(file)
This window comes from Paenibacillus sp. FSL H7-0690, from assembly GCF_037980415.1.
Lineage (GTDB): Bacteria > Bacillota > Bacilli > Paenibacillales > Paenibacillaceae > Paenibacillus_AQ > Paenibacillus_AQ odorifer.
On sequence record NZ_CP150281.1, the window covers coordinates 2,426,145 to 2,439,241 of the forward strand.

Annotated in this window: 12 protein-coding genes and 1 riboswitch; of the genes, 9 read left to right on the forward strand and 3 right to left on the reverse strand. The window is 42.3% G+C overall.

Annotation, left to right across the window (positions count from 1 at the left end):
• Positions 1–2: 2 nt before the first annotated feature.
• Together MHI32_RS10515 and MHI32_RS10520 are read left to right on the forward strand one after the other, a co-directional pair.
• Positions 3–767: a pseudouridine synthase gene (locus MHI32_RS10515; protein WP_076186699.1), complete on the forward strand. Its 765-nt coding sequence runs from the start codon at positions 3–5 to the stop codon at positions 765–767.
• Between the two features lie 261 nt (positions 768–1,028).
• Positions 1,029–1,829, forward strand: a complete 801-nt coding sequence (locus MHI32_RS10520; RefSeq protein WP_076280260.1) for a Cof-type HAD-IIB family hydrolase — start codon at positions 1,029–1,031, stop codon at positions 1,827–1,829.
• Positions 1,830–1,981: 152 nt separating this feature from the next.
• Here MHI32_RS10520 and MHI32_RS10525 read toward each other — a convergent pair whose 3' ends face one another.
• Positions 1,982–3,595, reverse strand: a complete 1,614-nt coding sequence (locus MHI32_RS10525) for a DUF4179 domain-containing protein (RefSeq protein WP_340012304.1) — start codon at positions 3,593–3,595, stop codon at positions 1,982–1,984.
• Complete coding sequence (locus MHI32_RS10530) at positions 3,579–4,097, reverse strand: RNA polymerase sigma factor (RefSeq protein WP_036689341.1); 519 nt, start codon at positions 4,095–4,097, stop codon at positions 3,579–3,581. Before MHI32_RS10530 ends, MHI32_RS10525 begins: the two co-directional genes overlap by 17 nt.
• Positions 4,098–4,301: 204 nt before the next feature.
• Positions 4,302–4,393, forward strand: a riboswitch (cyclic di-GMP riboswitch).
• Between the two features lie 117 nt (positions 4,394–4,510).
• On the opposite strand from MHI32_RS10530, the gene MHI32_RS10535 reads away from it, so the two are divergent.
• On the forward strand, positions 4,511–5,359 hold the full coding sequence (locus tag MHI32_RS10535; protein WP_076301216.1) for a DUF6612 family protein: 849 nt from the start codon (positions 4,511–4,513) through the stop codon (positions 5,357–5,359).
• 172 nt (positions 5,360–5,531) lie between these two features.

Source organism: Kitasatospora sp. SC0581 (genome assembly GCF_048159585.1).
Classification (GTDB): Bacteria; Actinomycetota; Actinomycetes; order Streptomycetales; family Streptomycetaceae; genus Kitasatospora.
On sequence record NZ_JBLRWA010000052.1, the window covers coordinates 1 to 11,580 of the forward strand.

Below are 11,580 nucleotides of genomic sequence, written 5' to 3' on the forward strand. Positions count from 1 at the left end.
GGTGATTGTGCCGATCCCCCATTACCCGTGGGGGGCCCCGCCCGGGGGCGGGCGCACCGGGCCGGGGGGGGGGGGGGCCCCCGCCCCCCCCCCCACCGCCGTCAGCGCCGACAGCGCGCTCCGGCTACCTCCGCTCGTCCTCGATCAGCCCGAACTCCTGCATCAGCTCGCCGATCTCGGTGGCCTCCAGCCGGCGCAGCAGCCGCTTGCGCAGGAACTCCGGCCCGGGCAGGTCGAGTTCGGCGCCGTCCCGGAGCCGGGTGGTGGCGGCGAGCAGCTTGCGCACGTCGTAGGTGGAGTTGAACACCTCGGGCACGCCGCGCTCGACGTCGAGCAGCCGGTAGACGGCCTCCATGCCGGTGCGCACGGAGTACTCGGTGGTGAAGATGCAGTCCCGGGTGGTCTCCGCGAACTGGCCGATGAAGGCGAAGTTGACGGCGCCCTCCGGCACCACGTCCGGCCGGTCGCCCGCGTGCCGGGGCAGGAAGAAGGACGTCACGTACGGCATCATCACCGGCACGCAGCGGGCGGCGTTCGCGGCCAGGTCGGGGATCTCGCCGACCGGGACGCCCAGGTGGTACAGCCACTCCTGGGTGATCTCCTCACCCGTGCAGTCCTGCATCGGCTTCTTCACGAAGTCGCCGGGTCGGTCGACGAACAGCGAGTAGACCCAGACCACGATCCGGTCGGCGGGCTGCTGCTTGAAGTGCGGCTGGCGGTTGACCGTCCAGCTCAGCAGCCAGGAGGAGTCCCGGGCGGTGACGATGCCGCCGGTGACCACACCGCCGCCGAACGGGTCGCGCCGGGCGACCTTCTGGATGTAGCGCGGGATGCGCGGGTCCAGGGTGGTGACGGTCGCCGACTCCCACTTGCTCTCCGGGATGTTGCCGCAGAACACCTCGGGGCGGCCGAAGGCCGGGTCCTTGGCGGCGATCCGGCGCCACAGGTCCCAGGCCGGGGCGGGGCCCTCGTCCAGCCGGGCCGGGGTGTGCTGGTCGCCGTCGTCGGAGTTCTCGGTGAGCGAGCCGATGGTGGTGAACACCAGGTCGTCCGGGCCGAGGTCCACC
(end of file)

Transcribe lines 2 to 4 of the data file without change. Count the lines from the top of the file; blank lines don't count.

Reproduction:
Lineage (GTDB): Bacteria > Bacillota > Bacilli > Paenibacillales > Paenibacillaceae > Paenibacillus_AQ > Paenibacillus_AQ odorifer.
On sequence record NZ_CP150281.1, the window covers coordinates 2,426,145 to 2,439,241 of the forward strand.

Annotated in this window: 12 protein-coding genes and 1 riboswitch; of the genes, 9 read left to right on the forward strand and 3 right to left on the reverse strand. The window is 42.3% G+C overall.